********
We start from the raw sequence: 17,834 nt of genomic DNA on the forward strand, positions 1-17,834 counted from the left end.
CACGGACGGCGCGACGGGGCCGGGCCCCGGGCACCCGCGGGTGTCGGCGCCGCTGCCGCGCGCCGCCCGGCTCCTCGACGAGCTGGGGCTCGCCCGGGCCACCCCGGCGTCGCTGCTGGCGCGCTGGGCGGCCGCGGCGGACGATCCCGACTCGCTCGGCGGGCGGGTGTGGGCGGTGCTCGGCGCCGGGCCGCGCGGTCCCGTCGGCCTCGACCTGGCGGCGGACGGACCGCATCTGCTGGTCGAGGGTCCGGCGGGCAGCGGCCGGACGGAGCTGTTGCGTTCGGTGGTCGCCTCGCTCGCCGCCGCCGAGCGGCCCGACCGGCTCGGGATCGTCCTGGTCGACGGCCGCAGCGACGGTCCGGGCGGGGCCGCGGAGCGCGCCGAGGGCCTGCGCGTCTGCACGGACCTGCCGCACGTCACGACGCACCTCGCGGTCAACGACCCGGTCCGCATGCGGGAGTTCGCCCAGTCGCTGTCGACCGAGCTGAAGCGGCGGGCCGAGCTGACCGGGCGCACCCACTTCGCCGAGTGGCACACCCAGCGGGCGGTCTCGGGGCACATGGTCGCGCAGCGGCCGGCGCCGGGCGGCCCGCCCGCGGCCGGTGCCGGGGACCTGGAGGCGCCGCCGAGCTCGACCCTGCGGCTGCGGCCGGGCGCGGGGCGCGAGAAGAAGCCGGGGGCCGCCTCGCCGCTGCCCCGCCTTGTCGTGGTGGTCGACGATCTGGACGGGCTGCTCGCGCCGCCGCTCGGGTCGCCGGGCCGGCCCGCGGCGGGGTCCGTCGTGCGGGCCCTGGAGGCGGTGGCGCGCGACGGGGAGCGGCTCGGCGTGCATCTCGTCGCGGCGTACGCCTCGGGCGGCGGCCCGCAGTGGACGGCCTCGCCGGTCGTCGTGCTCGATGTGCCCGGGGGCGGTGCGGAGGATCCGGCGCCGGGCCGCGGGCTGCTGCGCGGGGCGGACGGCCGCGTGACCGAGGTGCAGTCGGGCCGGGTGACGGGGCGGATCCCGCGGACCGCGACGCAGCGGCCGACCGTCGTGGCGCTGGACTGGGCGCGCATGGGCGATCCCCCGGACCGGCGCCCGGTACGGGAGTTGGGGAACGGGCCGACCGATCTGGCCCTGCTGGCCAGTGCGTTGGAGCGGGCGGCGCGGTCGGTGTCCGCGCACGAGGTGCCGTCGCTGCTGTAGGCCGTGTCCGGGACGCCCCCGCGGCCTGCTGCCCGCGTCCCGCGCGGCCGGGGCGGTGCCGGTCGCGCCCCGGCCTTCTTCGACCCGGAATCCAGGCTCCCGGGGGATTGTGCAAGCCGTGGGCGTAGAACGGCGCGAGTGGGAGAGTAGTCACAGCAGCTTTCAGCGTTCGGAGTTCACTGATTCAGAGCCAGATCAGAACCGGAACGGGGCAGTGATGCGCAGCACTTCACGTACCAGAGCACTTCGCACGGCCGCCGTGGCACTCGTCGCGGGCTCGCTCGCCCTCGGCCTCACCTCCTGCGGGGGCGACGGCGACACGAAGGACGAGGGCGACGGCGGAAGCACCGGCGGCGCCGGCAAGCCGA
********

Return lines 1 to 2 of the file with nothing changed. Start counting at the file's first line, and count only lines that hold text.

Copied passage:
We start from the raw sequence: 17,834 nt of genomic DNA on the forward strand, positions 1-17,834 counted from the left end.
CACGGACGGCGCGACGGGGCCGGGCCCCGGGCACCCGCGGGTGTCGGCGCCGCTGCCGCGCGCCGCCCGGCTCCTCGACGAGCTGGGGCTCGCCCGGGCCACCCCGGCGTCGCTGCTGGCGCGCTGGGCGGCCGCGGCGGACGATCCCGACTCGCTCGGCGGGCGGGTGTGGGCGGTGCTCGGCGCCGGGCCGCGCGGTCCCGTCGGCCTCGACCTGGCGGCGGACGGACCGCATCTGCTGGTCGAGGGTCCGGCGGGCAGCGGCCGGACGGAGCTGTTGCGTTCGGTGGTCGCCTCGCTCGCCGCCGCCGAGCGGCCCGACCGGCTCGGGATCGTCCTGGTCGACGGCCGCAGCGACGGTCCGGGCGGGGCCGCGGAGCGCGCCGAGGGCCTGCGCGTCTGCACGGACCTGCCGCACGTCACGACGCACCTCGCGGTCAACGACCCGGTCCGCATGCGGGAGTTCGCCCAGTCGCTGTCGACCGAGCTGAAGCGGCGGGCCGAGCTGACCGGGCGCACCCACTTCGCCGAGTGGCACACCCAGCGGGCGGTCTCGGGGCACATGGTCGCGCAGCGGCCGGCGCCGGGCGGCCCGCCCGCGGCCGGTGCCGGGGACCTGGAGGCGCCGCCGAGCTCGACCCTGCGGCTGCGGCCGGGCGCGGGGCGCGAGAAGAAGCCGGGGGCCGCCTCGCCGCTGCCCCGCCTTGTCGTGGTGGTCGACGATCTGGACGGGCTGCTCGCGCCGCCGCTCGGGTCGCCGGGCCGGCCCGCGGCGGGGTCCGTCGTGCGGGCCCTGGAGGCGGTGGCGCGCGACGGGGAGCGGCTCGGCGTGCATCTCGTCGCGGCGTACGCCTCGGGCGGCGGCCCGCAGTGGACGGCCTCGCCGGTCGTCGTGCTCGATGTGCCCGGGGGCGGTGCGGAGGATCCGGCGCCGGGCCGCGGGCTGCTGCGCGGGGCGGACGGCCGCGTGACCGAGGTGCAGTCGGGCCGGGTGACGGGGCGGATCCCGCGGACCGCGACGCAGCGGCCGACCGTCGTGGCGCTGGACTGGGCGCGCATGGGCGATCCCCCGGACCGGCGCCCGGTACGGGAGTTGGGGAACGGGCCGACCGATCTGGCCCTGCTGGCCAGTGCGTTGGAGCGGGCGGCGCGGTCGGTGTCCGCGCACGAGGTGCCGTCGCTGCTGTAGGCCGTGTCCGGGACGCCCCCGCGGCCTGCTGCCCGCGTCCCGCGCGGCCGGGGCGGTGCCGGTCGCGCCCCGGCCTTCTTCGACCCGGAATCCAGGCTCCCGGGGGATTGTGCAAGCCGTGGGCGTAGAACGGCGCGAGTGGGAGAGTAGTCACAGCAGCTTTCAGCGTTCGGAGTTCACTGATTCAGAGCCAGATCAGAACCGGAACGGGGCAGTGATGCGCAGCACTTCACGTACCAGAGCACTTCGCACGGCCGCCGTGGCACTCGTCGCGGGCTCGCTCGCCCTCGGCCTCACCTCCTGCGGGGGCGACGGCGACACGAAGGACGAGGGCGACGGCGGAAGCACCGGCGGCGCCGGCAAGCCGA